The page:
Massive clashes that drew in Christians angry over a recent church attack, Muslims, and Egyptian security forces raged over a large section of downtown Cairo Sunday night, leaving at least 24 people dead and more than 200 injured, Health Ministry officials said. It was the worst violence since the 18-day uprising that ousted Hosni Mubarak in February.
The ongoing clashes lasted late into the night, bringing out a deployment of more than 1,000 security forces and armored vehicles to defend the state television building along the Nile, where the trouble began. The clashes spread to nearby Tahrir Square and the area around it, drawing in thousands of people. They battled each other with rocks and firebombs, some tearing up pavement for ammunition and others collecting stones in boxes.
At one point, a group of youths with at least one riot policeman among them dragged a protester by his legs for a long distance. Witnesses said some of the protesters may have snatched weapons from the soldiers and turned them on the military. The protesters also pelted the soldiers with rocks and bottles.
"There was also rock throwing, vehicles being lit on fire, and all of downtown ... erupted into incredible violence," NPR's Soraya Sarhaddi Nelson told Robert Smith, guest host of weekends on All Things Considered.
Christians blame Egypt's ruling military council for being too lenient on those behind a spate of anti-Christian attacks since the ouster of Hosni Mubarak in February. Egypt's Coptic Christian minority makes up about 10 percent of the country of more than 80 million people. As Egypt undergoes a chaotic power transition and security vacuum in the wake of this year's uprising, Christians are particularly worried about the increasing show of force by the ultraconservative Islamists.
"Since Mubarak left office in February, there's been an escalating tension between some of the ultraconservative Muslims and the Christians here," Nelson said. "And the feeling is the military rulers here were not doing anything to try and prevent that or stop the escalation."
The Christian protesters said their demonstration began as a peaceful attempt to sit in at the television building. But then, they said they came under attack by thugs in plainclothes who rained stones down on them and fired pellets.
"The protest was peaceful. We wanted to hold a sit-in, as usual," said Essam Khalili, a protester wearing a white shirt with a cross drawn on it. "Thugs attacked us and a military vehicle jumped over a sidewalk and ran over at least 10 people. I saw them."
Wael Roufail, another protester, corroborated the account.
"I saw the vehicle running over the protesters. Then they opened fired at us," he said.
Khalili said protesters set fire to army vehicles when they saw them hitting the protesters.
Television footage of the riots showed some of the Coptic protesters attacking a soldier, while a priest tried to protect him. One soldier collapsed in tears as ambulances rushed to the scene to take away the injured.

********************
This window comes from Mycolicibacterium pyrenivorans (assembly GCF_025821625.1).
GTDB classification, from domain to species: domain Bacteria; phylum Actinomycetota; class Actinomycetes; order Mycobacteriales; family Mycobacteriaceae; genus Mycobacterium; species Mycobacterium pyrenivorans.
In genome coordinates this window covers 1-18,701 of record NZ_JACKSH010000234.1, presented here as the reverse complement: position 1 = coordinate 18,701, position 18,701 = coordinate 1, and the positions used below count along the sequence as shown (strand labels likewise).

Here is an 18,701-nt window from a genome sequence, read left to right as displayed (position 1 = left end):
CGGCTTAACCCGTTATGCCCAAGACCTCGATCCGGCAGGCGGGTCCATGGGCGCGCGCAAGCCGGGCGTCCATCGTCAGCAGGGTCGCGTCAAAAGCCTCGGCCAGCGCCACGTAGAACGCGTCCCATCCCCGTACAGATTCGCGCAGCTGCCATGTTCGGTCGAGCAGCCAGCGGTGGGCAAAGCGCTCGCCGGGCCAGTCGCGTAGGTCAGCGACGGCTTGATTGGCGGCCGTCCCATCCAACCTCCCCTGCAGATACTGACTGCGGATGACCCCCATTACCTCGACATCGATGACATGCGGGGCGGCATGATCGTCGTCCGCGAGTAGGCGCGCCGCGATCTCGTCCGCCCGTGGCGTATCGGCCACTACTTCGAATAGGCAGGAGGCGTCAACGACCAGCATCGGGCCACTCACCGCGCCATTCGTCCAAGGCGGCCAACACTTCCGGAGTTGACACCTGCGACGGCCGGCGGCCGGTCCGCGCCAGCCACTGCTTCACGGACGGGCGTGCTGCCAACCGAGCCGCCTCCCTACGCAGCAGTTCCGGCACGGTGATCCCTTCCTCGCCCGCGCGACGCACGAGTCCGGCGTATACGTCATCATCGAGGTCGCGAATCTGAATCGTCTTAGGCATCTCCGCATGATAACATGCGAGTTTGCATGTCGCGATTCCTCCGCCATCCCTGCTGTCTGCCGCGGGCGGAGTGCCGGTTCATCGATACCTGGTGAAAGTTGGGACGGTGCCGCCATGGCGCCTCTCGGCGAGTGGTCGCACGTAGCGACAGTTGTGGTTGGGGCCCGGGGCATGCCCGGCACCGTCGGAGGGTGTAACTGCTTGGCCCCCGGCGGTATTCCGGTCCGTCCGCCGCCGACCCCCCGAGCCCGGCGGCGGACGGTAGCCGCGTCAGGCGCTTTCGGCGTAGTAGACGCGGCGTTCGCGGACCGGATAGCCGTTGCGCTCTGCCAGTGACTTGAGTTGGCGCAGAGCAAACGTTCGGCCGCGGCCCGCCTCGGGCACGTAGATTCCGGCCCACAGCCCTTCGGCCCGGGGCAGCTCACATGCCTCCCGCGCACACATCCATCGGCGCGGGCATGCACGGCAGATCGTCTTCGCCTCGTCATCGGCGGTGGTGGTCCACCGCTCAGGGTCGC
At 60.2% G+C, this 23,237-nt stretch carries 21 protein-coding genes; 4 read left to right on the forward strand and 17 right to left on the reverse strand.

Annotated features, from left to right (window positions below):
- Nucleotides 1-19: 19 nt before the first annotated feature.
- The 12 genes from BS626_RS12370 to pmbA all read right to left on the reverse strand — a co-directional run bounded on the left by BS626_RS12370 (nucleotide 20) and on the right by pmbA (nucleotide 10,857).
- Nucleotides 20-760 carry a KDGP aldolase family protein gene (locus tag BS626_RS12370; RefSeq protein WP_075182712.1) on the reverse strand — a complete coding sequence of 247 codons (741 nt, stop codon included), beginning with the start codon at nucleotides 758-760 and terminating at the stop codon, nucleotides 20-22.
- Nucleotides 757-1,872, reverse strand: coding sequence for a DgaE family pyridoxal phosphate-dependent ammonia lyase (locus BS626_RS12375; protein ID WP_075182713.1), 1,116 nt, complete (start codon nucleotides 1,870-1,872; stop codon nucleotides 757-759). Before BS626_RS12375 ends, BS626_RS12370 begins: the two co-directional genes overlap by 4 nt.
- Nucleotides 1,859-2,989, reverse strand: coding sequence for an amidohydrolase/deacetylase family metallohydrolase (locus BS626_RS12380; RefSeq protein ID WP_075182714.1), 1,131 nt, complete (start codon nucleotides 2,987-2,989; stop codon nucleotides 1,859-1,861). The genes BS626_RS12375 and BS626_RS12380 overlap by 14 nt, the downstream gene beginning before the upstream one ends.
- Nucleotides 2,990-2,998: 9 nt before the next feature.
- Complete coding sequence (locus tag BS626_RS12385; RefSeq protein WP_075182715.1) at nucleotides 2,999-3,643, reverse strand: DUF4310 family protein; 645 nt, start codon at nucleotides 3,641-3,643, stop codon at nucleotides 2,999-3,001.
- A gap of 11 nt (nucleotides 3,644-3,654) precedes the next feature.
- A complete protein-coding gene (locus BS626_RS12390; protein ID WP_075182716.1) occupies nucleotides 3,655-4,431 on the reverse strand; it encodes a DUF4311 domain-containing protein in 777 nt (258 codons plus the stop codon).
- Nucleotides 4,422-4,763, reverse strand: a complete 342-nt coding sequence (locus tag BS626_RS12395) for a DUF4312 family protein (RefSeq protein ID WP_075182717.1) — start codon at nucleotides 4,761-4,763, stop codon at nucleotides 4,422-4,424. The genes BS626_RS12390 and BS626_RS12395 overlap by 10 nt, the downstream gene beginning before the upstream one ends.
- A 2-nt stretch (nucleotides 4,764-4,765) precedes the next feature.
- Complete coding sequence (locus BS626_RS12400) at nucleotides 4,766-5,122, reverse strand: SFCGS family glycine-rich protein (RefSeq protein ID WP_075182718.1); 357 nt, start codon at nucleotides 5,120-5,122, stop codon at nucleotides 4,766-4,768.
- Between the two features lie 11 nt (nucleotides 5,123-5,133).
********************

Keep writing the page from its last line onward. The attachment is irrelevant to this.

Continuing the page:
The protest began in the Shubra district of northern Cairo, then headed to the state television building along the Nile where men in plainclothes attacked about a thousand Christian protesters as they chanted denunciations of Egypt's military rulers.
"The people want to topple the field marshal," the protesters yelled, referring to the head of the ruling military council, Field Marshal Hussein Tantawi. Some Muslim protesters later joined in the same chant.
Armed with sticks, they chased the Christian protesters from the TV building, banging metal street signs to scare them off. It was not immediately clear who the attackers were.
Gunshots rang out at the scene, where lines of riot police with shields tried to hold back hundreds of Christian protesters chanting "This is our country."
Security forces eventually fired tear gas to disperse the protesters. The clashes then moved to nearby Tahrir Square, the epicenter of the 18-day uprising that ousted Mubarak. The army closed off streets around the area.
The clashes left streets littered with shattered glass, stones, ashes and soot from burned vehicles. Hundreds of curious onlookers gathered at one of the bridges over the Nile nearby to watch the unrest.
After hours of intense clashes, chants of "Muslims, Christians one hand, one hand" rang out, a call for a truce. The stone-throwing died down after that.
In the past weeks, riots have broken out at two churches in southern Egypt, prompted by Muslim crowds angry over church construction. One riot broke out near the city of Aswan, even after church officials agreed to a demand by local ultraconservative Muslims, called Salafis, that a cross and bells be removed from the building.
Aswan's governor, Gen. Mustafa Kamel al-Sayyed, further raised tensions by telling the media that the church was being built on the site of a guesthouse, suggesting it was illegal.
Protesters said the Copts are demanding the ouster of the governor, reconstruction of the church, compensation for people whose houses were set on fire and prosecution of those behind the riots and attacks on the church.
Last week, security forces used force to disperse a similar protest in front of the state television building. Christians were angered by the treatment of the protesters and vowed to renew their demonstrations until their demands are met.